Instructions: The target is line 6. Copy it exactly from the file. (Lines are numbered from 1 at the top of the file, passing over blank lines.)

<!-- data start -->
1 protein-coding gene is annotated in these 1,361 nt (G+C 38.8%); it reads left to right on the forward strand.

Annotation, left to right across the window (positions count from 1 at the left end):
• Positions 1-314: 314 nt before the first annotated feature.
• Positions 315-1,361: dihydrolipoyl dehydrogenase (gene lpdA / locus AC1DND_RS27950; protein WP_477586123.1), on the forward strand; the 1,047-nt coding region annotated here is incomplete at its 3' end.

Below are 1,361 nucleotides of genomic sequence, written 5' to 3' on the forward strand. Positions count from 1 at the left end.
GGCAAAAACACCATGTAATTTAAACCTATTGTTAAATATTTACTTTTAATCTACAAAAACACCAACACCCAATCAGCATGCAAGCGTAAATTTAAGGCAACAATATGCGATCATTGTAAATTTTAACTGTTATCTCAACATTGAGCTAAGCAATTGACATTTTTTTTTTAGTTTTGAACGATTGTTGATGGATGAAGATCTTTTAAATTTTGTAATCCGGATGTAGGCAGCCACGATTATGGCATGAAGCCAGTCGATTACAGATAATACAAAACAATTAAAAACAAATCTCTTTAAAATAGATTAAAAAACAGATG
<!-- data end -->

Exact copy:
GGCAAAAACACCATGTAATTTAAACCTATTGTTAAATATTTACTTTTAATCTACAAAAACACCAACACCCAATCAGCATGCAAGCGTAAATTTAAGGCAACAATATGCGATCATTGTAAATTTTAACTGTTATCTCAACATTGAGCTAAGCAATTGACATTTTTTTTTTAGTTTTGAACGATTGTTGATGGATGAAGATCTTTTAAATTTTGTAATCCGGATGTAGGCAGCCACGATTATGGCATGAAGCCAGTCGATTACAGATAATACAAAACAATTAAAAACAAATCTCTTTAAAATAGATTAAAAAACAGATG